Certain probiotic strains in athletic populations can increase the absorption of crucial nutrients such as amino acids from protein, affecting the pharmacology and physiological properties of multiple food components.
Without enough, you may have a lack and experience depression or fatigue that just won't go away.
Here is what the Journal of the International Society of Sports Nutrition found.
Immune depression in athletes worsens with hard training load, disturbed sleep, psychological stress, and environmental extremes. All of them can contribute to an increased risk of respiratory tract infections. In addition, exposure to crowds, foreign travel, poor hygiene at home, and training or competition venues may increase the risk of disease as an athlete.
Many boys and girls don't know this but appx. 70% of the immune system is located in the gut. So by taking probiotics, you are promoting a healthy immune response. In addition, specific probiotic strains can reduce the number of episodes, severity, and duration of upper respiratory tract infections in an athletic population.
Also, intense, prolonged exercise, especially in the heat, has increased gut permeability, potentially resulting in systemic toxemia. Therefore, if you're an athlete, choose a specific probiotic strain that can improve the integrity of your gut barrier function.
We at Genius Nutrition's® provide Probiotic Capsules for our gym members.
Our probiotics contain a whopping one BILLION spores per capsule.
We present to you Lactobacillus sporogenes - a probiotic by GENIUS NUTRITION.
This is one of the largest groups of good bacteria. They are usually found in the intestinal tract and produce Vitamin K and lactase (an enzyme that dissolves milk sugar).
Also, they produce anti-inflammatory substances such as acidolin probiotic2acidolfilin and bacteriocin.
This is for you if you find non-agile exercises to be torture or you get sick often.
The administration of selected anti-inflammatory probiotic strains like this has been linked to improved recovery from muscle-damaging exercise.
Human research has shown potential probiotic benefits relevant to an athletic population:
- improved body composition
- lean body mass,
- normalizing age-related declines in testosterone levels,
- reductions in cortisol levels indicating improved responses to a physical or mental stressor,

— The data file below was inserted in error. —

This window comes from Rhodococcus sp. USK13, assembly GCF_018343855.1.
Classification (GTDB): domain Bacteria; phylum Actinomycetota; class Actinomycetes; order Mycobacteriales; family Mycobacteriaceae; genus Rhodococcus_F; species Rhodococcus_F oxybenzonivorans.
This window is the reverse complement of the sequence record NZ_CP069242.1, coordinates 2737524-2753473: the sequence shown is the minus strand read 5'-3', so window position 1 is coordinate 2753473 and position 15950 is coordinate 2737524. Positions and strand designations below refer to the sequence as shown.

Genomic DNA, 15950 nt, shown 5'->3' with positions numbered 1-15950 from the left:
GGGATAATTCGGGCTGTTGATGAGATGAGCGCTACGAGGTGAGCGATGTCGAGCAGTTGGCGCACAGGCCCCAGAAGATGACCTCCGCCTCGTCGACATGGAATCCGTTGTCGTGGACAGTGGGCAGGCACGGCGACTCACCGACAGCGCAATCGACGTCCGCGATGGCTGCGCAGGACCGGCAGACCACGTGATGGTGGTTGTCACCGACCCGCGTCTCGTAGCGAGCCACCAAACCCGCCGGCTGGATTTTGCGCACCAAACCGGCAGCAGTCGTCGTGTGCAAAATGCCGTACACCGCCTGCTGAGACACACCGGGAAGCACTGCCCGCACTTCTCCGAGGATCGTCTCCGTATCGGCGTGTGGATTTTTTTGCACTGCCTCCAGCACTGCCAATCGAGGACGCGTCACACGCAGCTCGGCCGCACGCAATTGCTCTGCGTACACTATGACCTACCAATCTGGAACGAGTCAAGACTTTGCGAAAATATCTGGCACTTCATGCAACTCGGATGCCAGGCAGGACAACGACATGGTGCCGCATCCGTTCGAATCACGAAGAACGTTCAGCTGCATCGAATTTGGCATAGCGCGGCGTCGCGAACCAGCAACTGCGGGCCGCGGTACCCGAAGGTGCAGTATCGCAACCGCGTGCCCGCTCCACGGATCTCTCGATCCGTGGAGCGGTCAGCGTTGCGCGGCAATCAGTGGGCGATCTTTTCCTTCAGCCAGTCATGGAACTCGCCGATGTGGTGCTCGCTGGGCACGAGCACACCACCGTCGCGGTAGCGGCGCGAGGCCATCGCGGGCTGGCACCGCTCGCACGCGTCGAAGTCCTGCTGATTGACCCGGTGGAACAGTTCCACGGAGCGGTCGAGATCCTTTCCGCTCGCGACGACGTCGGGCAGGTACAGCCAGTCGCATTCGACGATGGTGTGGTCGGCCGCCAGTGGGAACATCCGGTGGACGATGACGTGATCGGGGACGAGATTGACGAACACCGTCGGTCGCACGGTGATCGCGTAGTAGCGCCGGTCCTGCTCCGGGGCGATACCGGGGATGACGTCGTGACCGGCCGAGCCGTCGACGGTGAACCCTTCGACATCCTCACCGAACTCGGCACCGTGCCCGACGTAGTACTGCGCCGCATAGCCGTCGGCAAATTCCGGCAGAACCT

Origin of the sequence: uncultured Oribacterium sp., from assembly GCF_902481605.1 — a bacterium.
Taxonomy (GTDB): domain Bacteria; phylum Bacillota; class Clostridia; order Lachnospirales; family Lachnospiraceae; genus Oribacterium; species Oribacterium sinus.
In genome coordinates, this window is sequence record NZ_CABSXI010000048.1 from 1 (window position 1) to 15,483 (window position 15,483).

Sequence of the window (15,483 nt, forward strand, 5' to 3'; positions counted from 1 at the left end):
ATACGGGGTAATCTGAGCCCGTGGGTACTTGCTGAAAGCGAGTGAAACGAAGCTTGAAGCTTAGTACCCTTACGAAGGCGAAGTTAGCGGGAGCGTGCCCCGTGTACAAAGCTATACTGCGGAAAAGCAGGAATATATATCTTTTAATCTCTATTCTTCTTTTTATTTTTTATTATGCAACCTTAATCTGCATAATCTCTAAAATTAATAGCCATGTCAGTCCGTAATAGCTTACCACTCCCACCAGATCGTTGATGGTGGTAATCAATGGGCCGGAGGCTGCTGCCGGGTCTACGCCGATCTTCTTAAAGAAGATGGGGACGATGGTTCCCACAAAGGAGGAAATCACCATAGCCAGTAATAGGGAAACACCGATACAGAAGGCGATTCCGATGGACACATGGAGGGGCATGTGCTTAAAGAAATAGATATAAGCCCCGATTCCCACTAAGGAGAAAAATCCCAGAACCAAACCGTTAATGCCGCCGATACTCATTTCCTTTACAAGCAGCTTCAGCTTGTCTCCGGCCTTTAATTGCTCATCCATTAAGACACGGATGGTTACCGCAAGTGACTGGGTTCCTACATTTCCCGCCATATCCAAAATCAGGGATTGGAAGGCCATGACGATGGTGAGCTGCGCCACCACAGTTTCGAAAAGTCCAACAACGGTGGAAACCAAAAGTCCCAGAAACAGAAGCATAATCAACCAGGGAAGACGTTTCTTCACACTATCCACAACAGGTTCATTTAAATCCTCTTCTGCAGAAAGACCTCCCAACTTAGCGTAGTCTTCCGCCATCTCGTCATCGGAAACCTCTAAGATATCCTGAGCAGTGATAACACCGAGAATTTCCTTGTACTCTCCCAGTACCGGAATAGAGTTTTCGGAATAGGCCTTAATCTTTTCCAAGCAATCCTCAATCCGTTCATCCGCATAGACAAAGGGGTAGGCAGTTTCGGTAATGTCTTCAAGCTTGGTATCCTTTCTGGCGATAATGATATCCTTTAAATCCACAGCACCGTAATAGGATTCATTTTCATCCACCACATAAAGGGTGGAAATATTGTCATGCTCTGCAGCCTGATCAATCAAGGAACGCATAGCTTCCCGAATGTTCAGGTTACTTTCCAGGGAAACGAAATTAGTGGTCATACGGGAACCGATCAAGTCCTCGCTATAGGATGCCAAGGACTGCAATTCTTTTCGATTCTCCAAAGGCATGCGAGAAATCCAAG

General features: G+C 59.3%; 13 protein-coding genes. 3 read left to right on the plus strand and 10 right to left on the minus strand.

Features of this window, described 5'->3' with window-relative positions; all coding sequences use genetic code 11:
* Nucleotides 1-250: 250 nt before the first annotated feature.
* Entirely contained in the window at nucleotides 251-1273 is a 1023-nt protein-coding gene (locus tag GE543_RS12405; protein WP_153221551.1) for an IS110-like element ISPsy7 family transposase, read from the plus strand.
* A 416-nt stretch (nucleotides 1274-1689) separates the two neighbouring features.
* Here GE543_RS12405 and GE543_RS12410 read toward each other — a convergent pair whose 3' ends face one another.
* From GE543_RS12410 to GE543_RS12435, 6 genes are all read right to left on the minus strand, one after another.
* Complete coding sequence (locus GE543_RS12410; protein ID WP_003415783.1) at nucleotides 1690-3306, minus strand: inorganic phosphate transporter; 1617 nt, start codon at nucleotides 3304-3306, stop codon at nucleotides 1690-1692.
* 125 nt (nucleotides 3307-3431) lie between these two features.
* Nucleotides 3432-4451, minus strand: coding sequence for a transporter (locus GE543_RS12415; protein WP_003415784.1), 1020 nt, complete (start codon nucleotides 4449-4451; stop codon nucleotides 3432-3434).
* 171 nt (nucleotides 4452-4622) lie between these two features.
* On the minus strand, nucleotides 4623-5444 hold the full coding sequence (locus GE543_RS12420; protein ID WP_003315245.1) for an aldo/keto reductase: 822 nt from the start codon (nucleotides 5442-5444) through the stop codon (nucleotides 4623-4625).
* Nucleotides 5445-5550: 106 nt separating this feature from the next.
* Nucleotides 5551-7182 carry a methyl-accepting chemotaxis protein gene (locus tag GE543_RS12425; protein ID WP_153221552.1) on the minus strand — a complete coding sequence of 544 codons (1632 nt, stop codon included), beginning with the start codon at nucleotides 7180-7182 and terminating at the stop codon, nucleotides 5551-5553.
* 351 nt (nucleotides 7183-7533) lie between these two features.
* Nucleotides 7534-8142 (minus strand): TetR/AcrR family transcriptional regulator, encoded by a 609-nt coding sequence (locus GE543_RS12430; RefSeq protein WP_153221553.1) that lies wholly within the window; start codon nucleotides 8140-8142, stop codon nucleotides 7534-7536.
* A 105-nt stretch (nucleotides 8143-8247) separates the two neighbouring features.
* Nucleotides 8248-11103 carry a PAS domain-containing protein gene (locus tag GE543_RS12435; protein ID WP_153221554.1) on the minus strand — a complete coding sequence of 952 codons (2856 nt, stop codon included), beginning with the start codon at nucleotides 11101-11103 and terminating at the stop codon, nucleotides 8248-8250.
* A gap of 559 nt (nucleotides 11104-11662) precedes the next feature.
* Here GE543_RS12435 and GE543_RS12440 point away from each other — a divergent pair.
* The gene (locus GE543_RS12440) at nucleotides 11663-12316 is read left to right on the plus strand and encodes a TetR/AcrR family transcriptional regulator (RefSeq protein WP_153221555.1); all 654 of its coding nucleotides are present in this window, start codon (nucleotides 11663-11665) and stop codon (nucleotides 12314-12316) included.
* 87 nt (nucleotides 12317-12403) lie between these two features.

- reduction of exercise-induced lactate, and
- increased neurotransmitter synthesis, cognition, and mood.
Mechanism of action
The mechanisms underlying the beneficial effects of probiotics in athletes are largely unknown but are likely to be manifold.
Like,... consumption of some probiotic strains may improve intestinal barrier function by modulating tight junction permeability.
Also, adhesion of probiotics to the intestinal mucosa may be a mechanism for keeping the immune system strong. Probiotics also prevent pathogen binding.
General guidelines for the use of probiotics:
- at any time of the day, but best with food (to ensure the survival of probiotic bacteria in the acidic environment of the stomach)
- do not take it together with hot drinks
- with antibiotic therapy, take probiotics two hours before or after antibiotics; supplementation for another ten days after the end of antibiotic therapy
- the first effects can be expected after 14 days from the start of supplementation (the time needed for probiotic bacteria to colonize the GI tract)
- in the initial period of supplementation, discomfort may occur: bowel cramps and twisting, flatulence, and frequent stools; Don't worry, they will disappear in a few days.
How long should you take probiotics?
Until symptoms improve - from 2 weeks to 2 months. Longer, e.g., in the case of the athlete's tendency to respiratory infections during the winter months
In the end ...
From all of the above, probiotics represent support, prevent disease and significantly affect the quality of life in athletes and the general population.
As an athlete, you should include them even in the winter diet in any form that achieves beneficial effects on health, respecting, as always, an individual approach.
Just trust that feeling in your gut.